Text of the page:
What HOAs Should Really Know About Aging Residents


Every HOA community faces challenges with aging-in-place residents. The “Baby Boomer” generation is, on average, 65 years old and would rather stay in their home than move to a senior care center or in with another family member.
For HOA boards and their respective community managers, this creates a new set of circumstances to carefully navigate. IKO Community Management breaks down what you need to know about adapting to aging residents in your neighborhood:

Legal challenges may increase. Most issues relate to the requirement for more accommodations like elevators, ramps, and handicapped parking. Each addition would have to be discussed with the architectural review committee and your community’s lawyer.

Those would fall under the Americans with Disabilities Act and whether the HOA's responses constitute reasonable accommodations,” according to Kristen Rosenbeck, a partner at Mulcahy Law Firm, P.C. in Phoenix, Arizona.

“[HOA] boards will need to review requests and take concerns very seriously. Violations could create stiff penalties and...nasty litigation."

Privacy will be in question. What happens when you haven’t heard from a 70-year-old homeowner in a few days? Or if your resident hears someone fall next door?

These circumstances will test the consideration of privacy for the benefit and well-being of aging residents. What an individual homeowner can do is different than what an HOA board or community manager can do. The best advice is to consult your community’s lawyer on various privacy laws.

The HOA board is aging in place. Many HOA board members are those who have a lot of time to commit to the community like retirees or stay-at-home parents. Unfortunately, the former group can pose a problem for your homeowners association.

As humans age, our cognitive and physical functioning slows down and inhibits our ability to perform everyday tasks optimally. Early-stage dementia and Alzheimer’s become risk factors when your board consists of aging residents, and their ability to attend HOA meetings and community events decreases.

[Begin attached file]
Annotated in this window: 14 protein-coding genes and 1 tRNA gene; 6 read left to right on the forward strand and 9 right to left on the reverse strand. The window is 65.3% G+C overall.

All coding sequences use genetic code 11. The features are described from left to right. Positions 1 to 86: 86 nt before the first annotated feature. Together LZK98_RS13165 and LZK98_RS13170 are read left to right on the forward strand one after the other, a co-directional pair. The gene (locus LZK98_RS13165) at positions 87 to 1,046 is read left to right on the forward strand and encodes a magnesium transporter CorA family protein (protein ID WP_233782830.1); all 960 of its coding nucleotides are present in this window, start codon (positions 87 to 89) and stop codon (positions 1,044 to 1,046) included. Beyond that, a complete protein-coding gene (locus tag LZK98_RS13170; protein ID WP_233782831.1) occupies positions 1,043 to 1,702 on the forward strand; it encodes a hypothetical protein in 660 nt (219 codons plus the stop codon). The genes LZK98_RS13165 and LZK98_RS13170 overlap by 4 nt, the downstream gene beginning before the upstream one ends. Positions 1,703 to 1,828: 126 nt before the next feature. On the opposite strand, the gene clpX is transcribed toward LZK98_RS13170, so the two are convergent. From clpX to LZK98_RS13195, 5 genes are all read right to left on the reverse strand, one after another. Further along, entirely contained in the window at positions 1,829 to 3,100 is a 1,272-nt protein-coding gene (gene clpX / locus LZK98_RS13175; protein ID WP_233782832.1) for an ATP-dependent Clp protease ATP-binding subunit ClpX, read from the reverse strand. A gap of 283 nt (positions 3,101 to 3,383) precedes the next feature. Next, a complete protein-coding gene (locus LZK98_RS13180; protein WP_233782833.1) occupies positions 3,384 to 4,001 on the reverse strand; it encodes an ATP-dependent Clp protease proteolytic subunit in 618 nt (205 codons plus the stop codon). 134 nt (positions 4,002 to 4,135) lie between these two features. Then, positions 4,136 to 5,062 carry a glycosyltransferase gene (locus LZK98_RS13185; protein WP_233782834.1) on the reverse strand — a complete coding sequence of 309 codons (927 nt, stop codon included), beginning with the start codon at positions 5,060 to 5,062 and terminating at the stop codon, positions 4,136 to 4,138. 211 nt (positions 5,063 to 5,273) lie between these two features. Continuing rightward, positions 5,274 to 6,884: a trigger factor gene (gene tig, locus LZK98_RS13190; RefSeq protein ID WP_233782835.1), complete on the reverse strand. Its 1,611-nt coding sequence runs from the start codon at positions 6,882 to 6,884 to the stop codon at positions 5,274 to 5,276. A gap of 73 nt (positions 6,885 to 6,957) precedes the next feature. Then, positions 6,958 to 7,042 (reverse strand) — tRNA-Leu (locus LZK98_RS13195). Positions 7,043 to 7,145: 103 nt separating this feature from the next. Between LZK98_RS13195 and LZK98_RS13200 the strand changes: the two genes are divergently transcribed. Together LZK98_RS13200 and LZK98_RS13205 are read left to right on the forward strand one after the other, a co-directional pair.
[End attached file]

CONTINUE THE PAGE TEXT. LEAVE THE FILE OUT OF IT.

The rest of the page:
Your community needs additional services. We discussed the best amenities for younger residents, including a gym, dog-sitting services, and a community pool. However, if your neighborhood has aging-in-place homeowners, your HOA board needs to consider offering other amenities.

It’s wise to look into ride-sharing or public transportation schedules, home landscaping services, and on-call nurses. You can also set up a subcommittee comprised of volunteers who are willing to attend medical and therapeutic appointments, go grocery shopping, and visit aging residents regularly.

This makes the transition much easier, especially for those homeowners that don’t have family that lives close by.

It’s a touchy subject. “Aging in place...[is] defined as remaining living in the community, with some level of independence rather than residential care,” according to Accommodation Options For Older People In Aotearoa/New Zealand from the New Zealand Institute For Research On Ageing/Business & Economic Research, Ltd.

Trying to retain independence and accept age is a difficult concept for almost everyone to grasp when the time comes. To make this transition easier for your homeowners, it’s important to talk to and reach them on a basic human level. Ask them what you can do to make them more comfortable or what service they’d like help with.

By having an open and honest communication policy, you’ll have a happier HOA community of aging-in-place residents with less burden on them and your neighborhood.

If you’d like more information about how to handle this change in your HOA community, download IKO Community Management’s latest guide, An HOA’s Complete Guide To Helping Aging-In-Place Residents, by clicking on the button below:

Download the HOA's Complete Guide to Helping Aging-in-Place Residents